In an alternate embodiment (FIG. 4), the inflating means may be located interiorly of inflatable sections 12, 14. For example, gas storage cartridges 32 may be provided in inflatable section 12, 14 which cartridges are preferably filled with a pressurized gas and are electrically connected to sensing means 30. Such gas may comprise nitrogen, air, argon, etc. Cartridges 32 are adapted to release the contained gas into inflatable sections 12, '14 upon receipt of an electrical signal from sensor 30. For example, cartridges'32 may include a valve which is opened in response to an electrical signal from sensor 30 to release gas interiorly of the inflatable section to inflate the same.

Cartridges 32 may be held in place interiorly of inflatable band section 12 by any suitable means, such as by stitching, and are preferably located adjacent to a tongue portion of a buckle.

In operation, unitary inflatable band 10, including both shoulder and lap sections, is secured about the body of the wearer. When a collision or other preselected condition'of the vehicle occurs, sensing means 30 senses the same and immediately signals and actuates inflating means 28 which thereupon introduces a gas into the inflatable portions 12, 14. The force of the gas introduced into and expanding within inflatable portions 12, 14 is sufficient to break the stitches 22 which normally hold the inflatable shoulder portion 12 and lap portion 14 in their uninflated state, and inflate these sections. The intermediate portion 16 being of small width does not exert a significant radial strain against tongue 24. Inflatable shoulder portion 12 should be from 20 inches to 30 inches preferably from '24-28 inches long; and lap portion 14 should be from 10-25 inches long, preferably from 14-18 inches long. Both expand to a circumference of 15-25 inches, preferably 18-22 inches. The shoulder portion 12 should be inflated to a volume of 400-800 cubic inches, preferably 600-700 cubic inches, and the lap portion should be inflated to a volume of 200-500 cubic inches, preferably 300-400 cubic inches.

In the alternate embodiment of FIGS. 4 to 6, the inflatable band is formed from tubing having a uniform diameter along the length thereof. In this embodiment, a portion or portions of the band are restrained from expansion due to nonfrangible stitching 22b or other restraining material at that portion of the band. The band 10 in its normal condition would be stitched with stitching 22a, 22b into a cross-sectional configuration as shown in FIG. 5. This stitching comprises frangible stitching 22a along those sections l2, 14 of the band where inflation is desired and nonfrangible stitching 22b along section 16 where inflation is not desired. In this manner, inflation would extend only along those portions of the belt held in folded condition by the frangible stitching.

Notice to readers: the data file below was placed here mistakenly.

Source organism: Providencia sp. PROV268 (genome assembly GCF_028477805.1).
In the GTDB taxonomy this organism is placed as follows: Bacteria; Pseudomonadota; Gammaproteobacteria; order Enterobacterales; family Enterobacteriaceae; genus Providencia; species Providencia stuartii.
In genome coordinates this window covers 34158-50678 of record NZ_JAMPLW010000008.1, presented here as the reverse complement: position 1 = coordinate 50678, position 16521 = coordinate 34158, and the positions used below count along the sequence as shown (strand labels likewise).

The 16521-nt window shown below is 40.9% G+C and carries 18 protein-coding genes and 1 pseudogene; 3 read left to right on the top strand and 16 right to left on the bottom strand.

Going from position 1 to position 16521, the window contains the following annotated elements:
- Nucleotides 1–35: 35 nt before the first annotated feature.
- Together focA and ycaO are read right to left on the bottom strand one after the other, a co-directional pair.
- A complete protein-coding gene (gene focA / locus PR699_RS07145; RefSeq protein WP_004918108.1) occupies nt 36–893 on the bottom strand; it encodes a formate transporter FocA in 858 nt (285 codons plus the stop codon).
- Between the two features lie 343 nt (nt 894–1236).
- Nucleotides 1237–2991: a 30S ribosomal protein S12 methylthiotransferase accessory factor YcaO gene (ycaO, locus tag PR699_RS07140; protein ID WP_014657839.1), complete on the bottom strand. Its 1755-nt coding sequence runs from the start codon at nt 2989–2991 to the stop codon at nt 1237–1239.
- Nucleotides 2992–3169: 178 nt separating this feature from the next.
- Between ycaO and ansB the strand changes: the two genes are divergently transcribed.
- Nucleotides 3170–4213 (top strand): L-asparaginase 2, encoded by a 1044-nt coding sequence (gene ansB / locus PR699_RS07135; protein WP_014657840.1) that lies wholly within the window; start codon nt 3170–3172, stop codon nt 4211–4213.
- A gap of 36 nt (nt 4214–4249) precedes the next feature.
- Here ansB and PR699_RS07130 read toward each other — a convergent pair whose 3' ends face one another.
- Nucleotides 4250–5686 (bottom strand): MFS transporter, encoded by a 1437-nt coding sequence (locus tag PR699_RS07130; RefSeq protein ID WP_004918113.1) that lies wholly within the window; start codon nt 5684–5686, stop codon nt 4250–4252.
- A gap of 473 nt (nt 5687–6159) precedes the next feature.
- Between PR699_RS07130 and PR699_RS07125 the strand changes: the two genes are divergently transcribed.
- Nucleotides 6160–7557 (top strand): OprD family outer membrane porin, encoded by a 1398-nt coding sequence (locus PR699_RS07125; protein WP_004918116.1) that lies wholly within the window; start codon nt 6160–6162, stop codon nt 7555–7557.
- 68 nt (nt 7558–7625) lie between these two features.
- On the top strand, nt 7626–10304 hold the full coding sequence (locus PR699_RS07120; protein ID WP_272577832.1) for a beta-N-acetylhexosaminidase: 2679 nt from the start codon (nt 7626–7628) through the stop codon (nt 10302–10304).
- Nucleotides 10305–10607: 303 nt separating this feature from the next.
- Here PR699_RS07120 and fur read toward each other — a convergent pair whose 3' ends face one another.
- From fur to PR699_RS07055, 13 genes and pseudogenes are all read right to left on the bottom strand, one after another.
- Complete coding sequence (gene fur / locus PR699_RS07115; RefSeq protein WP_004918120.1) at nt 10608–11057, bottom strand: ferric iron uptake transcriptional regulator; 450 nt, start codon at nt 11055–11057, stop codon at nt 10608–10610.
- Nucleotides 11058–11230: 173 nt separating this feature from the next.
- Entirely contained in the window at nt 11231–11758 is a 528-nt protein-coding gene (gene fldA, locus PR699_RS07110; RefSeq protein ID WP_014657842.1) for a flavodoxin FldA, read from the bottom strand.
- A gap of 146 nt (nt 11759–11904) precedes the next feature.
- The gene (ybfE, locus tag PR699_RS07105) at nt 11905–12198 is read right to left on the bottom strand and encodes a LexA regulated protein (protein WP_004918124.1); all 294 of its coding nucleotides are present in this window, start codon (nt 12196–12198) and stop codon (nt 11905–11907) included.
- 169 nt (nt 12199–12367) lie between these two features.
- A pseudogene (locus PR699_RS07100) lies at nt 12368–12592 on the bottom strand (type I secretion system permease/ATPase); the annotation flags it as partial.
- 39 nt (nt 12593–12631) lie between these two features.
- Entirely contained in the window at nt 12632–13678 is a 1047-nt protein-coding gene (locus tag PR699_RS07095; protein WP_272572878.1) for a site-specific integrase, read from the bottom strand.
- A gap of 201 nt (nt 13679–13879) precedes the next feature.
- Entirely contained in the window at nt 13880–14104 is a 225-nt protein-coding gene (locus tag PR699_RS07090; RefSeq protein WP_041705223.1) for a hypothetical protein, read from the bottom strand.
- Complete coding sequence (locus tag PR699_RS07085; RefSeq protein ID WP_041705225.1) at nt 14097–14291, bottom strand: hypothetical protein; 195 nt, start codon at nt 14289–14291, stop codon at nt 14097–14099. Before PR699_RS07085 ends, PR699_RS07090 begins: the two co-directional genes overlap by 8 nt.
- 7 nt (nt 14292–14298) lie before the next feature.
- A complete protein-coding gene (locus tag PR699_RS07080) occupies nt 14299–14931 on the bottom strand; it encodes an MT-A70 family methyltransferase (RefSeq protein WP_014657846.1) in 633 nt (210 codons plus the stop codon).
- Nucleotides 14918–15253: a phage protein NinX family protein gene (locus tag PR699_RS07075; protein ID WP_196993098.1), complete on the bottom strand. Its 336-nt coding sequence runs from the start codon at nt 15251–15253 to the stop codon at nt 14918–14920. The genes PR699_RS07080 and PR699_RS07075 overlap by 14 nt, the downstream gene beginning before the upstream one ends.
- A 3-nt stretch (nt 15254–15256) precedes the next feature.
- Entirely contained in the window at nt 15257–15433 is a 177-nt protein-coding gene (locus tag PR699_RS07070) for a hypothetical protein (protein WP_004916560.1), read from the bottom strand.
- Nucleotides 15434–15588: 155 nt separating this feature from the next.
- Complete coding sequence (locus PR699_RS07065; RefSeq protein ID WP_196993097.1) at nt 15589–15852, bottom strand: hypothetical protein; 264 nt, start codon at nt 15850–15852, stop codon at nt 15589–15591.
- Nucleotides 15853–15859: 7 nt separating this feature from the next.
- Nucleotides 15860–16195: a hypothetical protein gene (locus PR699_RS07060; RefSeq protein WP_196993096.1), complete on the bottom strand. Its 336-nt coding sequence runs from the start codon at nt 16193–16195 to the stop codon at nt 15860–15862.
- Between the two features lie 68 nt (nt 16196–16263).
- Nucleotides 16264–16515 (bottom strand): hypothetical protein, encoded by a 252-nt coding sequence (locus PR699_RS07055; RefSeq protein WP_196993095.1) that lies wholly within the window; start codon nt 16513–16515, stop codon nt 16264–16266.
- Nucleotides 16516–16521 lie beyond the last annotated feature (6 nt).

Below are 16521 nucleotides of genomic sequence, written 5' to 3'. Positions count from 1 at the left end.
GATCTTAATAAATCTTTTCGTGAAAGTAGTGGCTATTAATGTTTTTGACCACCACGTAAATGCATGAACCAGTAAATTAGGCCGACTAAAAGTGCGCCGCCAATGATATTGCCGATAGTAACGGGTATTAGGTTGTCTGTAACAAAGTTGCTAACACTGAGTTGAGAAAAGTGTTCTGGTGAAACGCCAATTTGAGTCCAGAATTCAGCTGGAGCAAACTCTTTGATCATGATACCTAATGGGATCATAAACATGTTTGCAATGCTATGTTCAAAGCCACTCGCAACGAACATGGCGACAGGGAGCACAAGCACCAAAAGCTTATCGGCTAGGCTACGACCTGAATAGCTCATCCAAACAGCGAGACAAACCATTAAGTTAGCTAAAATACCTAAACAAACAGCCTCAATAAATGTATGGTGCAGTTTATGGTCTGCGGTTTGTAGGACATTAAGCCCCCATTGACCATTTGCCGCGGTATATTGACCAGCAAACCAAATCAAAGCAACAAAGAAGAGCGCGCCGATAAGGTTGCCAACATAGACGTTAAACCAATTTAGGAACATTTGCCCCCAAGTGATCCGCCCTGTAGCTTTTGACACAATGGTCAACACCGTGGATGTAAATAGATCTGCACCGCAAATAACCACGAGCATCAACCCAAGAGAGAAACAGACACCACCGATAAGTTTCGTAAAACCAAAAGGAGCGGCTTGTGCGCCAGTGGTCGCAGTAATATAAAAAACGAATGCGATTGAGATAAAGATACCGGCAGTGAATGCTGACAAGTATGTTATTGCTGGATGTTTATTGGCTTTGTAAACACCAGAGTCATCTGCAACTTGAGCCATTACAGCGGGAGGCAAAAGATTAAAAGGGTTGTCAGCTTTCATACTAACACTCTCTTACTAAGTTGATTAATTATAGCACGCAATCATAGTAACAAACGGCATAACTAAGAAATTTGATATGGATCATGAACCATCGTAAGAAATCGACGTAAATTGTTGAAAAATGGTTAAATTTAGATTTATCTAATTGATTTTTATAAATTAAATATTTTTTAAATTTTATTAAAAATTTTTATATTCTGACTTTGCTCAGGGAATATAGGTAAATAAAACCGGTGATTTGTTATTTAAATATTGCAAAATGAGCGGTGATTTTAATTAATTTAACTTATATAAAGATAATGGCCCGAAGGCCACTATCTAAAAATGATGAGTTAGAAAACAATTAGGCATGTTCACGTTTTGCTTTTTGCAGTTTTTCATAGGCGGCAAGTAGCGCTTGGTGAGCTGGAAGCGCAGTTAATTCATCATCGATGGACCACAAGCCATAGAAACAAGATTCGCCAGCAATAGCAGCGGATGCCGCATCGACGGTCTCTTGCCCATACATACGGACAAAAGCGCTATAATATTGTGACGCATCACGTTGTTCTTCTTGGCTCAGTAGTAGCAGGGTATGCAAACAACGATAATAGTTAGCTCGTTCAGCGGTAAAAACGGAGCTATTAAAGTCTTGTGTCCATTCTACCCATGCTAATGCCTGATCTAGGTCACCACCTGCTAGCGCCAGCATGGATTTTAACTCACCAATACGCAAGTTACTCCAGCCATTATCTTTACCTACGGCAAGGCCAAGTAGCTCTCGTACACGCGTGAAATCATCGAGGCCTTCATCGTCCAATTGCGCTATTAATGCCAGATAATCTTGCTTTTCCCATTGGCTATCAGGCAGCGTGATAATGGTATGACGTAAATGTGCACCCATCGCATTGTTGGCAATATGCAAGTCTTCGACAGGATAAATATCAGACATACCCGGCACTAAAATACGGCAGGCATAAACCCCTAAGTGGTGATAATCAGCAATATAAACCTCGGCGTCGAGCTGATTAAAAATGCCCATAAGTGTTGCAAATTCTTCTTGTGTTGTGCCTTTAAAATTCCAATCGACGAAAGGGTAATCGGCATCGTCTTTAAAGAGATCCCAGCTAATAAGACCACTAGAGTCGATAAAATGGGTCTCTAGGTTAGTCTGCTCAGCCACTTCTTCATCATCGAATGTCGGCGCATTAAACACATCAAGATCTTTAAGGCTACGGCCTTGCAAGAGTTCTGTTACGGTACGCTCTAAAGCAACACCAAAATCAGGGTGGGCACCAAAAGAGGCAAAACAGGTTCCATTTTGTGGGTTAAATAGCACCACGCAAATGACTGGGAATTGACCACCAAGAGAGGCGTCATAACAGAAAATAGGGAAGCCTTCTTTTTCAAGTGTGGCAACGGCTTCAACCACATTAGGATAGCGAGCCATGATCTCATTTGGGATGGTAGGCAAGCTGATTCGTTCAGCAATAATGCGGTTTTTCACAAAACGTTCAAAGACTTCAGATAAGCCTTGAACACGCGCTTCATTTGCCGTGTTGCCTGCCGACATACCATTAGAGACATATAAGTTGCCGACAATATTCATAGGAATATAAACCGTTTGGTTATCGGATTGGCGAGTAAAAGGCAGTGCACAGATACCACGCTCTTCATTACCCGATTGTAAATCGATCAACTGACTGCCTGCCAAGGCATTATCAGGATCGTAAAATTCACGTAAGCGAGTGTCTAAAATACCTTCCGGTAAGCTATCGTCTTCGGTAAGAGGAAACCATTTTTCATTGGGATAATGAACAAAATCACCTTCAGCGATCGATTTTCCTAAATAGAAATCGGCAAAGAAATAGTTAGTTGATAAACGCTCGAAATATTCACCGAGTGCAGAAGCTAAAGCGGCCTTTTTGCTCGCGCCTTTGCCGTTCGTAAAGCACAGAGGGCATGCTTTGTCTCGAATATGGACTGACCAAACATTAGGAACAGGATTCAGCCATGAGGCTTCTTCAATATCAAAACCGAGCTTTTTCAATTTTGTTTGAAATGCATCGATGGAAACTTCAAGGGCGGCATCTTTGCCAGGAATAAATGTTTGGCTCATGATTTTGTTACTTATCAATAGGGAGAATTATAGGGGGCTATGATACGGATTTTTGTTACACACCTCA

While exemplary embodiments of the invention have been described, the true scope of the invention is to be determined from the following claims.

I claim:

1. Inflatable restraining means for a vehicle safety system comprising a unitary inflatable member folded in uninflated condition to be in the form of a seat belt with frangible means ruptured on commencement of inflation to obtain full inflation thereof, said folded inflatable member comprised of a plurality of inflatable first sections integral therewith containing said frangible means connected by at least one uninflated intermediate section integral therewith, said first sections being inflatable to a cross-section greater than said uninflated intermediate section; said unitary member extending at uninflated sections to points of connection on the vehicle, said first inflatable sections in gas communication with one another via said intermediate sec tion unitary therewith, said first inflatable sections comprise a lap and shoulder restraining portion, and the intermediate section secured to a portion of a buckle and containing said means for inflating said sections, and means for restricting radial expansion of said intermediate section, means capable-of rupturing said frangible means on commencement of inflation of said member in response to a preselected condition of the vehicle.

2. Inflatable restraining means of claim 1 wherein stitching is provided to maintain said inflatable member in folded position, said stitching being frangible to allow inflation of the first portions and nonfrangible to prevent inflation of the intermediate section.

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Classifications
U.S. Classification280/733
International ClassificationB60R21/18, B60R21/16
Cooperative ClassificationB60R21/18
European ClassificationB60R21/18